Lesson Plan
 Module 1
 Module 2
 Module 3
 Module 4
 Module 5
 Module 6
 Module 7
 Module 8
 Module 9

Title: Plant pathology guidelines for master gardeners
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Permanent Link: http://ufdc.ufl.edu/UF00076835/00001
 Material Information
Title: Plant pathology guidelines for master gardeners
Physical Description: Book
Creator: Pernezny, Ken; Simone, Gary; Collins, Janice; and Richard Lentini
Publisher: University of Florida
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Bibliographic ID: UF00076835
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Table of Contents
    Lesson Plan
        Page 1
    Module 1
        Page 2
        Page 3
        Page 4
        Page 5
    Module 2
        Page 6
        Page 7
        Page 8
        Page 9
    Module 3
        Page 10
        Page 11
        Page 12
        Page 13
        Page 14
        Page 15
        Page 16
        Page 17
        Page 18
        Page 19
        Page 20
        Page 21
    Module 4
        Page 22
        Page 23
        Page 24
        Page 25
        Page 26
    Module 5
        Page 27
        Page 28
    Module 6
        Page 29
        Page 30
        Page 31
    Module 7
        Page 32
        Page 33
        Page 34
        Page 35
        Page 36
    Module 8
        Page 37
        Page 38
        Page 39
        Page 40
        Page 41
        Page 42
    Module 9
        Page 43
        Page 44
        Page 45
        Page 46
        Page 47
        Page 48
        Page 49
        Page 50
        Page 51
        Page 52
Full Text

Plant Pathology Guidelines for Master Gardeners

Plant Pathology Guidelines for Master Gardeners
Ken Pernezny, Gary Simone, Janice Collins, and Richard Lentini


The word pathology comes from two Greek words, "pathos" (suffering) and "logos" (study).
Therefore, plant pathology is the study of the suffering or diseases of plants.

This Web tutorial is a synopsis of a 3-1/2 hour slide/discussion presentation that we have
developed over the years in support of several county extension Master Gardener training
classes. Our unit at the Everglades Research and Education Center is primarily responsible for
extension and research programs aimed at commercial vegetable farmers. Therefore the great
majority of examples and pictures are from commercial vegetable situations. However, the
principles of plant pathology are what is important. The basic concepts presented are applicable
to all plants and all growing conditions, whether they be diseases in 300 acre tomato fields or
individual hibiscus plants in a home landscape.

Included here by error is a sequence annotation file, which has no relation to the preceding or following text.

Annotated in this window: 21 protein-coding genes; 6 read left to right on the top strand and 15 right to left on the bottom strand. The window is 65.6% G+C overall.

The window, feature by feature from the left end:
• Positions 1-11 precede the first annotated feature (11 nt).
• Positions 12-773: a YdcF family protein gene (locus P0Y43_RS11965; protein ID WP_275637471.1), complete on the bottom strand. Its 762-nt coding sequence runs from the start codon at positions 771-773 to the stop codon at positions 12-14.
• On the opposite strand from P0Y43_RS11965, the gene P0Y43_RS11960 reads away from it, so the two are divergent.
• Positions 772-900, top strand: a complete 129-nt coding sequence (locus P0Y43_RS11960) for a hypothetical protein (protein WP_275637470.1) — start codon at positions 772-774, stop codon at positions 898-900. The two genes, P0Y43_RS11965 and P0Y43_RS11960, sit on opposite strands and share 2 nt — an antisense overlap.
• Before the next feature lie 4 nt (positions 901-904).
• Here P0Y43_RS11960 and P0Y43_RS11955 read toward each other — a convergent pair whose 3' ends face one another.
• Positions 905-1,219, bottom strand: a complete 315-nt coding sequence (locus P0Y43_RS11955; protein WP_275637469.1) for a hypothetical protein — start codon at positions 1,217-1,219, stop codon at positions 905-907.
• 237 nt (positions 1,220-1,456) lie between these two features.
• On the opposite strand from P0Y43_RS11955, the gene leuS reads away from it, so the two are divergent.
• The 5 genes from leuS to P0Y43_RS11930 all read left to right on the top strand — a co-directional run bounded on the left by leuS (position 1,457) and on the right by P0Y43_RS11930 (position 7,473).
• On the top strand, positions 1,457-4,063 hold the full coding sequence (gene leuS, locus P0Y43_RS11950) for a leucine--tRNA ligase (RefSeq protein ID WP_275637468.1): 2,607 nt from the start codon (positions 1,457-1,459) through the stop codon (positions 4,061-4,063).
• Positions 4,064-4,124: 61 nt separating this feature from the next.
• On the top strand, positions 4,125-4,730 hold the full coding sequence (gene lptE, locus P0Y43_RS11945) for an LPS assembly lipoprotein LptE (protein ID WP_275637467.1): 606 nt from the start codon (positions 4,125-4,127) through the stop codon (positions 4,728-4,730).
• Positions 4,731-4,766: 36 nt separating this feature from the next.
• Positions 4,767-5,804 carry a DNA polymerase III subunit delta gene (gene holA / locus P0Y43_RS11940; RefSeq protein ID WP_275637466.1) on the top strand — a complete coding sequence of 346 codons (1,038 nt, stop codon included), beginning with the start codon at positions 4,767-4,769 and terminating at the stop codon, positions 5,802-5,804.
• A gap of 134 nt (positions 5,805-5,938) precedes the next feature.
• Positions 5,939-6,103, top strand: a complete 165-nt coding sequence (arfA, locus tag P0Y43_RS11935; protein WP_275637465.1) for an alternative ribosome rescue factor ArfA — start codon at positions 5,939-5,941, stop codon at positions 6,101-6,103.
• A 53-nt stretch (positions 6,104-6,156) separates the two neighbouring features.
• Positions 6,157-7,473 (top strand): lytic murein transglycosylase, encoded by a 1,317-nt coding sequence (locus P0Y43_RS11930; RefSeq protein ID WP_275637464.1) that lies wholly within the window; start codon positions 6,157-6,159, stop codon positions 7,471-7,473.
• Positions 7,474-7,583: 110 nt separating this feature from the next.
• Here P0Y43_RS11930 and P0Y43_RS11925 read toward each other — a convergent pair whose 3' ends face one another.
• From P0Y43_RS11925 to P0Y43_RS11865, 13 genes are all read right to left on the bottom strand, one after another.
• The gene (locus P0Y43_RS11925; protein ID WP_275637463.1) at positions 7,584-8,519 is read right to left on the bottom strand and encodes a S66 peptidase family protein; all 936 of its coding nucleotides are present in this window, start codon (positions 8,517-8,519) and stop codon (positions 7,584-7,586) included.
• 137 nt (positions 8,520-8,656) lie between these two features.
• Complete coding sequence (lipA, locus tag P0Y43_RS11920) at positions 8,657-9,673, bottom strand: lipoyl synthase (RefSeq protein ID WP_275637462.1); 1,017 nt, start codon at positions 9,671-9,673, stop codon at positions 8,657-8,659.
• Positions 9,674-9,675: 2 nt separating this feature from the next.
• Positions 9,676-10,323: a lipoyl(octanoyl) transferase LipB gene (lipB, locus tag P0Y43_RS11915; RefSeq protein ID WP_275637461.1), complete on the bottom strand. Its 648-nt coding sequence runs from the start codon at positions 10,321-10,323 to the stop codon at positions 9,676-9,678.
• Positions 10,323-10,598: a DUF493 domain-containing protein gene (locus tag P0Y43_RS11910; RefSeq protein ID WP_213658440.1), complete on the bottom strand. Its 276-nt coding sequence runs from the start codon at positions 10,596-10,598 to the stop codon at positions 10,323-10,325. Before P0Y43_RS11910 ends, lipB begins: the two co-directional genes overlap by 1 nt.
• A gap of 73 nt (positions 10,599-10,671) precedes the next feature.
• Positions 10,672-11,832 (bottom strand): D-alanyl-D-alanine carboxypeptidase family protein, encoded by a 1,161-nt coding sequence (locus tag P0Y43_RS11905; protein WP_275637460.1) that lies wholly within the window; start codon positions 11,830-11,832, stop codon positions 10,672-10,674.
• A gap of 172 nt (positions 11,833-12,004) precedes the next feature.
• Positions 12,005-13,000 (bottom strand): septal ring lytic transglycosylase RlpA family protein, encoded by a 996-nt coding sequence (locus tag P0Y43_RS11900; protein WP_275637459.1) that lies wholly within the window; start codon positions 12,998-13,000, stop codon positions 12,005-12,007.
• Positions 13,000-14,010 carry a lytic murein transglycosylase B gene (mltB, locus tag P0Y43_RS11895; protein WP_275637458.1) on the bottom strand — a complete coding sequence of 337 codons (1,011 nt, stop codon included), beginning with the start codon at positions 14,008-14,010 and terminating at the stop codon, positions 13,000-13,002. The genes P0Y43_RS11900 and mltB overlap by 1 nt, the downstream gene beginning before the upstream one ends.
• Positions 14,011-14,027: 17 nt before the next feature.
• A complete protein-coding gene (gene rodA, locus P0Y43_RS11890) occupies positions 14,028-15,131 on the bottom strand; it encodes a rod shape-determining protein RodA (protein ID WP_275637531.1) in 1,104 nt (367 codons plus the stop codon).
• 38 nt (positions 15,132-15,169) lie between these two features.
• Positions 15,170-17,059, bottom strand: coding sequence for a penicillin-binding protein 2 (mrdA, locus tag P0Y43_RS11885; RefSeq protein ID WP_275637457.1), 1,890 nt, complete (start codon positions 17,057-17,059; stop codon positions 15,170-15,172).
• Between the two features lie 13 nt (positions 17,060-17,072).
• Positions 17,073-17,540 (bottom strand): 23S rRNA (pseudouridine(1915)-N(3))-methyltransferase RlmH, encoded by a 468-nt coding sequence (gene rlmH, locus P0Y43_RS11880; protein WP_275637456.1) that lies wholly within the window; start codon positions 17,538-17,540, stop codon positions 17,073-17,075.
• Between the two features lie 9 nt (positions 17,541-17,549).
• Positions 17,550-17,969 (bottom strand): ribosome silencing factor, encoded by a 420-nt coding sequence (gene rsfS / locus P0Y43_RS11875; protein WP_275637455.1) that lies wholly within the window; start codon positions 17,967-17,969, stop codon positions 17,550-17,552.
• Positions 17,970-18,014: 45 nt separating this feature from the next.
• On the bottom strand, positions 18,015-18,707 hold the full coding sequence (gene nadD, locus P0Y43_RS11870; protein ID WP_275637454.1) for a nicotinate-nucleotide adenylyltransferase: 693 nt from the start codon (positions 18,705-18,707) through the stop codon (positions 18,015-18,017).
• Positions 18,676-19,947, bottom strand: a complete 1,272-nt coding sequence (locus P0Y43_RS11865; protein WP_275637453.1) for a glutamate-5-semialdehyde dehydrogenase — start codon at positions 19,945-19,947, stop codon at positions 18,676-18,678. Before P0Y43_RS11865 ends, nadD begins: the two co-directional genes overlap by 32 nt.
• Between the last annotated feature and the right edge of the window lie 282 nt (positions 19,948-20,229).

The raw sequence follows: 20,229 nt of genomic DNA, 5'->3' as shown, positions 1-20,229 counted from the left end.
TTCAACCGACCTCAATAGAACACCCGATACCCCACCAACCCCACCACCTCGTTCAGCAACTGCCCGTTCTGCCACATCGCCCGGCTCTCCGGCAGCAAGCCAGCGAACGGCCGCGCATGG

This section is strictly on plant diseases. Insect problems are covered in another unit of the
Master Gardener training.

This tutorial is divided into modules (1 thru 9) for convenience and ease of learning. To get the
most value out of this site, the modules should be taken in sequence.

Module Title:
1) Non-parasitic Disorders
2) Parasitic Diseases and the Plant Pathogens that Cause Them
3) Symptoms of Plant Diseases
4) Signs of the Pathogen
5) Specific Symptoms and Signs of Bacterial Diseases
6) Symptoms of Virus Diseases
7) Plant Disease Control
8) Chemical Methods for Disease Control
9) Oh No!-- A Quiz

Plant Pathology Guidelines for Master Gardeners

Module 1: Non-parasitic Disorders

Most plant pathologists concentrate on those problems caused by parasitic organisms (primarily
microorganisms). However, it is important to recognize non-parasitic disorders of plants so that
these can be differentiated from plant diseases when Master Gardeners are confronted with
clientele problems.

These non-parasitic disorders include:

nutrient imbalances
temperature extremes
toxic chemicals
mechanical injury
water imbalances
air pollution
genetic defects

Most of the examples used throughout this tutorial will come from our 23 years experience with
diseases of commercial vegetables in Florida. This is our primary area of responsibility.
Therefore, naturally, our collection of photographs reflects this activity in the execution of our daily
tasks. However, the principles of plant disease diagnosis are applicable to all situations, be they a
500-acre commercial tomato field in southern Florida or an annual flowerbed in Pensacola.

Each figure below is associated with a question. See if you can select the correct answer.
Correct answers are at the end.

Fig. 1. What caused this widespread damage to this snap bean field in Homestead (hint: the
damage appeared rapidly on January 13 of the winter vegetable season)?

a.) Spray drift from an adjoining orchard
b.) A lightening strike
c.) A rare genetic disorder
d.) Frost

Plant Pathology Guidelines for Master Gardeners

Fig. 2. What is the common name of this problem on the tomato fruit? (Hint: The damage is
always on the outside of the canopy.)

a.) Phosphorous deficiency
b.) Sunscald
c.) Weather fleck
d.) Scab

Fig. 3. What is the cause of darker green flecks or spots on this immature tomato fruit? (Hint: it is
on all fruit surfaces.)

a.) Sunscald
b.) Unusually dry weather
c.) A genetic disorder
d.) Fertilizer burn

Plant Pathology Guidelines for Master Gardeners

Fig. 4. What is this problem on ficus?

a.) Potassium deficiency
b.) Excess water
c.) Frost injury
d.) Mechanical injury from leaves rubbing in the wind.

Fig. 5. In what plant organ did this problem originate?

a.) Leaves
b.) Fruit
c.) Roots

Plant Pathology Guidelines for Master Gardeners

Fig. 6. Examine this picture. These potato plants showed this brown flecking on leaves almost
overnight. The entire field is uniformly affected. The location of the field is in Homestead, Florida
in southeast Miami-Dade County. It occurred in early November.